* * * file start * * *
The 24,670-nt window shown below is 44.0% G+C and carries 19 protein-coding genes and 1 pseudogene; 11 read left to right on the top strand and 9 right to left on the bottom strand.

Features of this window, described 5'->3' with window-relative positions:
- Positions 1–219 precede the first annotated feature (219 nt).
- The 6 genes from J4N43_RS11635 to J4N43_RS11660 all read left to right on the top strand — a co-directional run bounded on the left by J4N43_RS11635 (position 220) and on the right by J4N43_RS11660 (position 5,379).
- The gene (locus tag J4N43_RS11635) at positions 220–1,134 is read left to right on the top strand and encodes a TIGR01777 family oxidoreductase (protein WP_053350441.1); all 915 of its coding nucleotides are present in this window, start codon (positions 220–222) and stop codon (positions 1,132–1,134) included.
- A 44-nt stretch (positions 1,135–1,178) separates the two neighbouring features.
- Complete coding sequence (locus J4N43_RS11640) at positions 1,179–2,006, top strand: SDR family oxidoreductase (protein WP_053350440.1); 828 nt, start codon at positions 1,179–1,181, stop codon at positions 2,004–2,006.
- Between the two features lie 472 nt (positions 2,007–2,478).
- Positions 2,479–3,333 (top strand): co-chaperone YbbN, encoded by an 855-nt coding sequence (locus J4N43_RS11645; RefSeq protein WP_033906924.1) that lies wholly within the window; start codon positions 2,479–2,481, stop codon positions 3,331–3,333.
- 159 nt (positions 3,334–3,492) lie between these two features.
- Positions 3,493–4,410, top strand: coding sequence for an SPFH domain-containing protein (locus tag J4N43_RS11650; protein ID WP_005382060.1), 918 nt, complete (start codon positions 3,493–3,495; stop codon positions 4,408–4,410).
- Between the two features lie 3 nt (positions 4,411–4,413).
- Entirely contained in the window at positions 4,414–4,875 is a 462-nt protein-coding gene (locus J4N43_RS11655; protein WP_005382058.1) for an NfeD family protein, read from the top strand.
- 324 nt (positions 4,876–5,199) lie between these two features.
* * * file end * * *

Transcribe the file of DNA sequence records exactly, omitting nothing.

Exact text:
The 24,670-nt window shown below is 44.0% G+C and carries 19 protein-coding genes and 1 pseudogene; 11 read left to right on the top strand and 9 right to left on the bottom strand.

Features of this window, described 5'->3' with window-relative positions:
- Positions 1–219 precede the first annotated feature (219 nt).
- The 6 genes from J4N43_RS11635 to J4N43_RS11660 all read left to right on the top strand — a co-directional run bounded on the left by J4N43_RS11635 (position 220) and on the right by J4N43_RS11660 (position 5,379).
- The gene (locus tag J4N43_RS11635) at positions 220–1,134 is read left to right on the top strand and encodes a TIGR01777 family oxidoreductase (protein WP_053350441.1); all 915 of its coding nucleotides are present in this window, start codon (positions 220–222) and stop codon (positions 1,132–1,134) included.
- A 44-nt stretch (positions 1,135–1,178) separates the two neighbouring features.
- Complete coding sequence (locus J4N43_RS11640) at positions 1,179–2,006, top strand: SDR family oxidoreductase (protein WP_053350440.1); 828 nt, start codon at positions 1,179–1,181, stop codon at positions 2,004–2,006.
- Between the two features lie 472 nt (positions 2,007–2,478).
- Positions 2,479–3,333 (top strand): co-chaperone YbbN, encoded by an 855-nt coding sequence (locus J4N43_RS11645; RefSeq protein WP_033906924.1) that lies wholly within the window; start codon positions 2,479–2,481, stop codon positions 3,331–3,333.
- 159 nt (positions 3,334–3,492) lie between these two features.
- Positions 3,493–4,410, top strand: coding sequence for an SPFH domain-containing protein (locus tag J4N43_RS11650; protein ID WP_005382060.1), 918 nt, complete (start codon positions 3,493–3,495; stop codon positions 4,408–4,410).
- Between the two features lie 3 nt (positions 4,411–4,413).
- Entirely contained in the window at positions 4,414–4,875 is a 462-nt protein-coding gene (locus J4N43_RS11655; protein WP_005382058.1) for an NfeD family protein, read from the top strand.
- 324 nt (positions 4,876–5,199) lie between these two features.